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$1 coin gains momentum

While Russia and the Ukraine struggle to straighten out their currencies, the U.S. Congress is again wrestling with the problem of the $1 coin. A proposal to stop printing dollar bills has been on the agenda several years.

Those arguing for the replacement cite its ease of use in toll and vending machines and note the high cost of printing paper money, which lasts only about 18 months. A coin is expected to circulate for about 20 years.

Those who oppose the introduction simply offer the example of the Susan B. Anthony dollar. Minted for only three years, from 1979 to 1981, that coin was discontinued because of its unpopularity.

Some thought it too small; previous silver dollars had been 50 percent larger. Others thought making the Anthony dollar compatible with vending and toll machines made it too similar in size to the quarter for people to distinguish easily.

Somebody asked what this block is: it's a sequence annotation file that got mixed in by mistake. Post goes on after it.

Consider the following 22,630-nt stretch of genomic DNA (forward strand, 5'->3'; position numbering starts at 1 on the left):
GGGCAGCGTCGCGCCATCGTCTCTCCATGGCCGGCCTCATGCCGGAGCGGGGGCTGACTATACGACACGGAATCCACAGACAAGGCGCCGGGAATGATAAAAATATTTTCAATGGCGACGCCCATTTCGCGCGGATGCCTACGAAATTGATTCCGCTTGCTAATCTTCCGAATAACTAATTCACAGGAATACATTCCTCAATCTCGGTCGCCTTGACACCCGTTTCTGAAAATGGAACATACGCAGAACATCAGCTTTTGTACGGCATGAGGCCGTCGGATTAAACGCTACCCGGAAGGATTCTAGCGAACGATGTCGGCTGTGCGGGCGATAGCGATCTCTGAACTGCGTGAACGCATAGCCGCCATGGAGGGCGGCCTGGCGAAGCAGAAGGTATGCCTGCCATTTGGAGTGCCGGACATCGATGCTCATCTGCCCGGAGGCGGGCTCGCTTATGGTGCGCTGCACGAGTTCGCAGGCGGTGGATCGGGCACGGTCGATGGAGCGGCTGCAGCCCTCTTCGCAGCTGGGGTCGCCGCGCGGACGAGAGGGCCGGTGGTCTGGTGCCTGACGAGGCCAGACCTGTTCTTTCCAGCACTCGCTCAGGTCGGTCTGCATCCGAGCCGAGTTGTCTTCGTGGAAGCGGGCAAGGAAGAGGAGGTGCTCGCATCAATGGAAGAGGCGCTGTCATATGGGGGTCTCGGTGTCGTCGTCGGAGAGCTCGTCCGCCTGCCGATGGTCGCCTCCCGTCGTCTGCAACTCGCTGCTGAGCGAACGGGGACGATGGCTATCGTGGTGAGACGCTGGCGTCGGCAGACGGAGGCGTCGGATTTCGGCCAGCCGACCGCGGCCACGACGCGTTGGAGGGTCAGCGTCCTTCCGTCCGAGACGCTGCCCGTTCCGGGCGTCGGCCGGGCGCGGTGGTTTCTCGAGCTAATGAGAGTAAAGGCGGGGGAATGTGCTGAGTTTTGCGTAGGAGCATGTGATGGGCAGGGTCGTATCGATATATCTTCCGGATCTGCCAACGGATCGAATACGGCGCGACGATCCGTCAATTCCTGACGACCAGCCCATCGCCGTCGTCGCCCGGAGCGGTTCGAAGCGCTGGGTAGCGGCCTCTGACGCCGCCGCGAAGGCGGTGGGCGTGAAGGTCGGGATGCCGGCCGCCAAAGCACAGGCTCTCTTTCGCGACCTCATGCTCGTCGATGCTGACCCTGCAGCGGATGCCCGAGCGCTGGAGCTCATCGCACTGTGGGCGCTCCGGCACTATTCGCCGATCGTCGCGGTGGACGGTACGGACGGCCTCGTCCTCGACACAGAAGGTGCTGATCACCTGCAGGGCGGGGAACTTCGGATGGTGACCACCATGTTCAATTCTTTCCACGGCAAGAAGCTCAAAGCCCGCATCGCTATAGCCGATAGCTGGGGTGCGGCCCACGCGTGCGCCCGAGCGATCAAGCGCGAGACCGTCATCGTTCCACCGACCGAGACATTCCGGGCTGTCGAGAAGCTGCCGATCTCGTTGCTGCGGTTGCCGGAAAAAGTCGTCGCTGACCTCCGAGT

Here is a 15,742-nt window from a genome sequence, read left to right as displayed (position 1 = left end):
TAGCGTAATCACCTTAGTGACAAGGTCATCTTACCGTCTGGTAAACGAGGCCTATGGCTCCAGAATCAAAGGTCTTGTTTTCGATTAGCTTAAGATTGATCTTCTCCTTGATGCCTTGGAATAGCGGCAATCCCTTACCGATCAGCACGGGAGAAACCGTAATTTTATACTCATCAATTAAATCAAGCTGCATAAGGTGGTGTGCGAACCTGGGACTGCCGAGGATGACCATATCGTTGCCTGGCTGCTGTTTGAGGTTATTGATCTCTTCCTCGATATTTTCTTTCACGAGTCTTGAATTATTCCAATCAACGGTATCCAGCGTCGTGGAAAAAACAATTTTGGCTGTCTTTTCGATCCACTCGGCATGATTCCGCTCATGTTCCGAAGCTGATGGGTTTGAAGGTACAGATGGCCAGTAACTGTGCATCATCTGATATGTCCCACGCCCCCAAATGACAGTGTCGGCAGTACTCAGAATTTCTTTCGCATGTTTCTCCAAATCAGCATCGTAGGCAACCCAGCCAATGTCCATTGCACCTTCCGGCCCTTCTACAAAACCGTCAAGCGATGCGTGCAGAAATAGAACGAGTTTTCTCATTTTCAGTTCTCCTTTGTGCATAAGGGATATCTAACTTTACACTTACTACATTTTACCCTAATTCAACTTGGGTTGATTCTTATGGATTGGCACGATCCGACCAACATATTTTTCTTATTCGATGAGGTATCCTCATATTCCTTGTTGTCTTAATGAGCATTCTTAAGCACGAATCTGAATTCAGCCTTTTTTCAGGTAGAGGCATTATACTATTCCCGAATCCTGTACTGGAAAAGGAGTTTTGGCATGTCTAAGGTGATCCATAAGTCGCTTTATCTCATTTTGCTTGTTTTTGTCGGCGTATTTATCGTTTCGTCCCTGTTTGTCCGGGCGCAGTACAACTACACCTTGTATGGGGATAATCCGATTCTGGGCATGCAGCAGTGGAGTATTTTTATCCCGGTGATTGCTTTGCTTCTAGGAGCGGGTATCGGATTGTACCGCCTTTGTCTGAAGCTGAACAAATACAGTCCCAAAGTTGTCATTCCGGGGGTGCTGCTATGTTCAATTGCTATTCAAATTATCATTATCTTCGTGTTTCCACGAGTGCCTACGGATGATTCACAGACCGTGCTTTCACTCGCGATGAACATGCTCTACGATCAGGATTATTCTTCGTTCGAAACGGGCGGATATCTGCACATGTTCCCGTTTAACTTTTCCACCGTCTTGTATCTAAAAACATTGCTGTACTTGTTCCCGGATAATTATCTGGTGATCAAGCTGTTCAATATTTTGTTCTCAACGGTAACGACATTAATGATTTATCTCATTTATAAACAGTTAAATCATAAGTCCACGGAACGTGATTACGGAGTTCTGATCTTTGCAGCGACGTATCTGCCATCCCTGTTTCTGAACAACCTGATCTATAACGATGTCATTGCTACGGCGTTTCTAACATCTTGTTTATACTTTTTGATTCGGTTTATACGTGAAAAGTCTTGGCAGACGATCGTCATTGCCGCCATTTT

To promote public interest in a gold-colored $1 coin, the Olin Brass Corp. of East Alton, Ill., has struck a pattern piece of one possible design of a new clad coin and offered samples of it to the House Coinage subcommittee for testing.

Olin Brass now supplies the United States Mint with the copper-nickel alloy used in quarters, dimes and half-dollars.

Two examples of the trial coins were struck, one made of an alloy of a copper, nickel and zinc alloy, the other of aluminum and bronze. Both have a golden color and feel different from a quarter when blindly groped for.

Olin's design features a Minuteman on the obverse and an eagle on the reverse. There is no denomination anywhere on the coins, so they cannot be confused with legal coins.

Of the almost 1,000 of the trial pieces minted, only about 200 have been handed out. Most of those were distributed for testing in vending machines and as souvenirs to members of the Coin Coalition, a group that advocates the adoption of a $1 coin.

Olin Brass says it isn't sure what to do with the rest and may simply melt them down.